Habitat for Humanity ReStore close to reaching month’s fundraising goal

Brooke Wright

The Bowling Green Habitat for Humanity ReStore is close to reaching their fundraising goal for the month of March.

The ReStore sets a fundraising goal every month in order to assist Habitat for Humanity of Bowling Green in building houses for the community. A marker board sign informs customers and supporters of how much money has been raised when they walk in the store.

Matt Sheffield, ReStore manager, said the store’s goal is to reach $31,000 this month.

“We are currently at $24,078,” he said.

The ReStore sells new and used donated home goods, including furniture, refrigerators, sinks, dishes and other things. All the proceeds go to support the work for Habitat for Humanity of Bowling Green to help others in the community build homes.

Sheffield said he spends his time working in the ReStore and focuses on raising the money for Habitat for Humanity so they can build houses.

“Most of the time, Habitat builds while we work,” Sheffield said. “So, we don’t really have the opportunity to help build. Our main focus is raising money so they are able to build houses.”

Rodney Goodman, executive director of the ReStore, said the ReStore and Habitat for Humanity’s overall mission is to help the people of Bowling Green get back on their feet. He said the mission statement revolves around three things: strength, stability and self-reliance.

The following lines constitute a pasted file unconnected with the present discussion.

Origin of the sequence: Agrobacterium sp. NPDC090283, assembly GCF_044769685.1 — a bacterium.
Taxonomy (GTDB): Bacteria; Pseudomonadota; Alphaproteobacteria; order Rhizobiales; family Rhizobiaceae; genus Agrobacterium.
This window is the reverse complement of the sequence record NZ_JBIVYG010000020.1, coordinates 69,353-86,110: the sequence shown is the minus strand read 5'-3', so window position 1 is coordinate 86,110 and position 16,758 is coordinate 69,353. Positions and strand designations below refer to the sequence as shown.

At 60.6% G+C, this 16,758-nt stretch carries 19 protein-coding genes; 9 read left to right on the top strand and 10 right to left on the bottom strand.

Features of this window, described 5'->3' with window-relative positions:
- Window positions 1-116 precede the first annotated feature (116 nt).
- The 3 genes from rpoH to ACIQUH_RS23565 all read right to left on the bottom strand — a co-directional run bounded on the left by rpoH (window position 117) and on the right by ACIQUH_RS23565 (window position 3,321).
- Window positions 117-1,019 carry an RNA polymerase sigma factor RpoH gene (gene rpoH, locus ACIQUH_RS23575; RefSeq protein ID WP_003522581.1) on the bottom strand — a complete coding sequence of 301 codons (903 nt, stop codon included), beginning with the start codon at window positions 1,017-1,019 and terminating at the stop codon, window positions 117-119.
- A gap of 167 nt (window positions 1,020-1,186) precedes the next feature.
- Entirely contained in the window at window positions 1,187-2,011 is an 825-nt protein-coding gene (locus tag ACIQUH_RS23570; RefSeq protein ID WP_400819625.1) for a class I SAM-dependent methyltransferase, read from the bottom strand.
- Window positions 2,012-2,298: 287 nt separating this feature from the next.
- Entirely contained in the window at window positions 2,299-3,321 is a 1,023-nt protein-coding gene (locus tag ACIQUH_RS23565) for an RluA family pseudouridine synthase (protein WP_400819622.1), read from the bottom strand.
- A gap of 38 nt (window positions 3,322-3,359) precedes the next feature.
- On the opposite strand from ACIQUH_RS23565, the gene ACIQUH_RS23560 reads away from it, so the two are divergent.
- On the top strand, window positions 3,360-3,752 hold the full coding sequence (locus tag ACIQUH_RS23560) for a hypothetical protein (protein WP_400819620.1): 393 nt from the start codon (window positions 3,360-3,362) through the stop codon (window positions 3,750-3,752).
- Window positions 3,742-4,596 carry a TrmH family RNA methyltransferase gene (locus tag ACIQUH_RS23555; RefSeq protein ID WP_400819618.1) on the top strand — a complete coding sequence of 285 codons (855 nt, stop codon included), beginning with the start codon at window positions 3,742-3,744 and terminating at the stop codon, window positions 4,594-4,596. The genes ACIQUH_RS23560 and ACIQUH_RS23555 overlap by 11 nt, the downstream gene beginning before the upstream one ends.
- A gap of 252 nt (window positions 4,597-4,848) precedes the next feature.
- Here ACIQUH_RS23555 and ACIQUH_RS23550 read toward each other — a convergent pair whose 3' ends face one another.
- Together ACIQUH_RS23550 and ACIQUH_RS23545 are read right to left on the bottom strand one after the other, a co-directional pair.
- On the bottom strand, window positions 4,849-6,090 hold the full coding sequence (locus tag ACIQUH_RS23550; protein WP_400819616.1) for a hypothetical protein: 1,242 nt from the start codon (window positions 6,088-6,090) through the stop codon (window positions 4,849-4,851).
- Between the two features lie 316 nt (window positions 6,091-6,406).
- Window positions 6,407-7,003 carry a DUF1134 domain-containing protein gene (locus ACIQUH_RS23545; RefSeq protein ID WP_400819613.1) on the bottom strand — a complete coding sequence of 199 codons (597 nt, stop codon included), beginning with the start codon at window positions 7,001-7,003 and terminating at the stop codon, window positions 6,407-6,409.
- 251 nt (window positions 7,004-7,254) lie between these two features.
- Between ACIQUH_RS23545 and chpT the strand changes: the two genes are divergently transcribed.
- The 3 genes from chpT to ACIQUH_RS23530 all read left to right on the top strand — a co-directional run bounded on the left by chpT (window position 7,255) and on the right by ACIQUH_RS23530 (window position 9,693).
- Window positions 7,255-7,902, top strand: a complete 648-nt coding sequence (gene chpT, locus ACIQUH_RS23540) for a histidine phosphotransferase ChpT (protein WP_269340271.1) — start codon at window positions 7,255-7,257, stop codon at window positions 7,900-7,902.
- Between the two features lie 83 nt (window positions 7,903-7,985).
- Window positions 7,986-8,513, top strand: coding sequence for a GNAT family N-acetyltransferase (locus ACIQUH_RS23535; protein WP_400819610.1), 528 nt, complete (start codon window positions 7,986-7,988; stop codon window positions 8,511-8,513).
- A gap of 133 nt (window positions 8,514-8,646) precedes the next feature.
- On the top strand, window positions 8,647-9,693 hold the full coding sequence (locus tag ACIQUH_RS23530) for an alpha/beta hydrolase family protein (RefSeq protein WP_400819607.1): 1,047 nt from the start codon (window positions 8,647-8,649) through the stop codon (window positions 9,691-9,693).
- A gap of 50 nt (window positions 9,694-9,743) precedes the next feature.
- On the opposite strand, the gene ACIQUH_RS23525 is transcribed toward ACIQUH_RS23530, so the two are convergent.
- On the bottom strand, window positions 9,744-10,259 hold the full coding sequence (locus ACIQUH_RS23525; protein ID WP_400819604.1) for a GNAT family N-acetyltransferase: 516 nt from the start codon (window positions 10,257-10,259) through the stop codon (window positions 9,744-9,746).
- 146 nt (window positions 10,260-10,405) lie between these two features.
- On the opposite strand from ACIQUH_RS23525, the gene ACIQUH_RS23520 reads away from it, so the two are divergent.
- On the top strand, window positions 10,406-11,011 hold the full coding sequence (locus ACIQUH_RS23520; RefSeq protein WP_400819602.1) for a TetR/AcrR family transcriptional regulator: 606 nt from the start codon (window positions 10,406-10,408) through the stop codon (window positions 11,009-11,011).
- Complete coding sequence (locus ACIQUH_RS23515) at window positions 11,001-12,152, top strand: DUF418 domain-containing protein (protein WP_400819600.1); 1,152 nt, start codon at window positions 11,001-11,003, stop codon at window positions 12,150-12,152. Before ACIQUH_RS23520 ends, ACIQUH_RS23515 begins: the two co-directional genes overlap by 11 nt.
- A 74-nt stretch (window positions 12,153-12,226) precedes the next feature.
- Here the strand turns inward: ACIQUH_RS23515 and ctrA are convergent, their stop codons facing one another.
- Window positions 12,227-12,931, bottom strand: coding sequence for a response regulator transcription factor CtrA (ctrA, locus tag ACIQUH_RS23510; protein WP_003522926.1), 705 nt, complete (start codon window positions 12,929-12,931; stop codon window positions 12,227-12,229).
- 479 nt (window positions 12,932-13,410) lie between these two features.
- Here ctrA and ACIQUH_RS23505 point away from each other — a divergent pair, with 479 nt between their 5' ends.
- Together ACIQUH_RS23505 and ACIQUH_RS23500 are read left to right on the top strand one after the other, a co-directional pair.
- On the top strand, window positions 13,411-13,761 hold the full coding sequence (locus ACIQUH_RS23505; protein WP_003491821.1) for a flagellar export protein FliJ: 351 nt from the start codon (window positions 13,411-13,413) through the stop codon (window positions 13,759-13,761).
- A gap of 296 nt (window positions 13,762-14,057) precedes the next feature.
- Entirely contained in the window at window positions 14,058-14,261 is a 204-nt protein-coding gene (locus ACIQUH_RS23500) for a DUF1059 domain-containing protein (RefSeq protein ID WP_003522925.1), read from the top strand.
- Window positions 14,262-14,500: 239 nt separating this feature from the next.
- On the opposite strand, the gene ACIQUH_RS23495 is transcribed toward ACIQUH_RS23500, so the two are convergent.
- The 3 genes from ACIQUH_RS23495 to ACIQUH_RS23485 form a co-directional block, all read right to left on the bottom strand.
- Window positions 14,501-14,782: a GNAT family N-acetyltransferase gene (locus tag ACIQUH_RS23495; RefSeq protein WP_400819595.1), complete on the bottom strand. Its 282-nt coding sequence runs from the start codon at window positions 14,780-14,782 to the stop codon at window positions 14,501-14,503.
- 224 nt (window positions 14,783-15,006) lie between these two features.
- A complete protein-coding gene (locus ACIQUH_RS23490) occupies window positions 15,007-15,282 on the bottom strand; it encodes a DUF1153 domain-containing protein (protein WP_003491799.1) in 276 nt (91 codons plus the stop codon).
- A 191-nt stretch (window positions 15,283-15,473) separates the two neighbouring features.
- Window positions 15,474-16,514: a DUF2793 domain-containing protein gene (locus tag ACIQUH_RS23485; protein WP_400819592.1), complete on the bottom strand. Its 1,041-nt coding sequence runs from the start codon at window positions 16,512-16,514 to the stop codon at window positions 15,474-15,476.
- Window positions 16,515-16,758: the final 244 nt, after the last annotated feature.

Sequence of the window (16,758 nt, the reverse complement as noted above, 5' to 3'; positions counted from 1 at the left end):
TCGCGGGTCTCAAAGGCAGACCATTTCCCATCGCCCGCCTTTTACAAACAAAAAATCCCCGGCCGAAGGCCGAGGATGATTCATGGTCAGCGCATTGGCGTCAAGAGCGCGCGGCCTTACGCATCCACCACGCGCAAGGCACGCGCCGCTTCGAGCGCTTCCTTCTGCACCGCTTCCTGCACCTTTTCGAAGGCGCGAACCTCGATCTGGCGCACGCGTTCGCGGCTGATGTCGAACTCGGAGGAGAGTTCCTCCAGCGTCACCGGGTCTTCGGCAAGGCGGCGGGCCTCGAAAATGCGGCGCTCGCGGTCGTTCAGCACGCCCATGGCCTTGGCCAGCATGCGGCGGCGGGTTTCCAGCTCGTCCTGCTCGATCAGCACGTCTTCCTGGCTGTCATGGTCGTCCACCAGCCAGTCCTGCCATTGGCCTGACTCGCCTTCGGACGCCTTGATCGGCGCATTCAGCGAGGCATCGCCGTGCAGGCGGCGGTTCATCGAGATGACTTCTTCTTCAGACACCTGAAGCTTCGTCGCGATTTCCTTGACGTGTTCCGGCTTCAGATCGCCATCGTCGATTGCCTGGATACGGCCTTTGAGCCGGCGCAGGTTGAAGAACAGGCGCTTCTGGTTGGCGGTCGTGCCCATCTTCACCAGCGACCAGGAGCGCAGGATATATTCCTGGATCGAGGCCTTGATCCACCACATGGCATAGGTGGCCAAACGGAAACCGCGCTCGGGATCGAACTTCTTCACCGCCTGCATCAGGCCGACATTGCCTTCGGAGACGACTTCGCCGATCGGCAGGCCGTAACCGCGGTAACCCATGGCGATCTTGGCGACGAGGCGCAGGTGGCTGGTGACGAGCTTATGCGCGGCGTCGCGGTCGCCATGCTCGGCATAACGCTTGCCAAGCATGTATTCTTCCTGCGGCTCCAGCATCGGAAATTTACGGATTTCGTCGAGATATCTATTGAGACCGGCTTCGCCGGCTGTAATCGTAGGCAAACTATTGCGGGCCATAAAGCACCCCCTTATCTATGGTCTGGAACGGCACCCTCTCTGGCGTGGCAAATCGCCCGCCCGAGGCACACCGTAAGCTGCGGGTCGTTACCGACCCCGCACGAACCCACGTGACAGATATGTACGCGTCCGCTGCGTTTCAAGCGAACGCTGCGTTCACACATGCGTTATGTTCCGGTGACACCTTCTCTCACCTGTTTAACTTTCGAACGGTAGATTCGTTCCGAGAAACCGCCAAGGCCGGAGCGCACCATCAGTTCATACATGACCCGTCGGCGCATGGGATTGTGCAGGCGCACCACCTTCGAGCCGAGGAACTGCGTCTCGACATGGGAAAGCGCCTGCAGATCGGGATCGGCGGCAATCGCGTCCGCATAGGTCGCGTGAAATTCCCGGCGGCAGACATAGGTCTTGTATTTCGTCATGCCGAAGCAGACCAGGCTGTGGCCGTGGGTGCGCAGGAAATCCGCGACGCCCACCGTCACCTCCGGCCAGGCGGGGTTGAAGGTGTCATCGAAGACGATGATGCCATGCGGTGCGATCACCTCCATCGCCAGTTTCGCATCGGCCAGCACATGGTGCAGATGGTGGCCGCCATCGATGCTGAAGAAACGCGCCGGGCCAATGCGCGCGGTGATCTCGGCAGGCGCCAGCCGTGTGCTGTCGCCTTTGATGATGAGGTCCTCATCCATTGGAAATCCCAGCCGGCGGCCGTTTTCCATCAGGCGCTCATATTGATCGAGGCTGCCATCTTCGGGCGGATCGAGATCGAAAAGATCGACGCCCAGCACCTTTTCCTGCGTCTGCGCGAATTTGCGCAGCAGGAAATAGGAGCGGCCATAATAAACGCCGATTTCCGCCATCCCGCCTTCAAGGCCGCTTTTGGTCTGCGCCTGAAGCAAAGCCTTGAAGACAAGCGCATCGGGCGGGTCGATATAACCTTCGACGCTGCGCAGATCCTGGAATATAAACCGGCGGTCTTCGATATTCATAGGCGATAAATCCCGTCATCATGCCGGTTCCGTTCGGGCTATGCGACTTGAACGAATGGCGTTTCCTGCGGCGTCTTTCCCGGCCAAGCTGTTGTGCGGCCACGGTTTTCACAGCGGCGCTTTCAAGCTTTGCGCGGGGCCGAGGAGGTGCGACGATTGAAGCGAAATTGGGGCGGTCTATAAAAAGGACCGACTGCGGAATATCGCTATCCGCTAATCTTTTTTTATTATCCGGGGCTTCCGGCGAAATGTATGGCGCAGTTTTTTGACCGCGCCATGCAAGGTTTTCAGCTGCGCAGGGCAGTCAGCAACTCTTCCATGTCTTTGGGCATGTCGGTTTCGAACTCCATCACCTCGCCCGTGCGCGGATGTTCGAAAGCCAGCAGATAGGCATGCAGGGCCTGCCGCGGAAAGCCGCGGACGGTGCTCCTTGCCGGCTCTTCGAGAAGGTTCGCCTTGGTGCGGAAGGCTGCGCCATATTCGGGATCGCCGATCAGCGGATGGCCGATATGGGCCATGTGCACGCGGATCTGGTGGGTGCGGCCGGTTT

“Our mission is that we build strength, stability and self-reliance with folks,” he said. “Whenever we build houses for Habitat for Humanity, we don’t build the houses for them. We build the houses together. We use shelter to help people become strong, stable, and self-reliant.”

Goodman said the store sells an eclectic array of things for everyone to enjoy.

“We like to joke if Goodwill and Home Depot had a baby, it would be the ReStore,” Goodman said.

Goodman said the ReStore not only benefits Habitat for Humanity but it also the environment.

“The ReStore helps keep things out of the landfill,” he said. “It helps keeps the environment safe in a way that’s responsible while also helping the local community.”

The ReStore accepts donations from businesses, retailers, individuals, churches and other sources. The store even offers a pick-up service in Warren County. There is a pick-up service form on the ReStore’s website where individuals can file a request to have someone pick up items that need donating.

“It gives others an opportunity to help without giving money,” Goodman said. “Not only can people benefit from this service, but the ReStore benefits too.”

Volunteers are also welcome at Habitat for Humanity. Goodman said the ReStore has volunteers all of the time, and that they really help out.

“People can do their community service here too,” he said. “All you have to do is call the ReStore and find out about becoming a volunteer.”

Maggie Sullivan, a senior from Louisville and volunteer at Habitat for Humanity and the ReStore, said she enjoyed helping people around the community.

“Volunteering with Habitat is always a good stress relief,” she said. “Whether you’re building a new home or cleaning donated furniture for the ReStore, it’s all about the people.”

If you are interested in volunteering at the ReStore, Habitat for Humanity or getting some overall information, call (270) 901-0150. The ReStore is located at 1232 Adams Street.

Reporter Brooke Wright can be reached at 270-745-6291 and [email protected]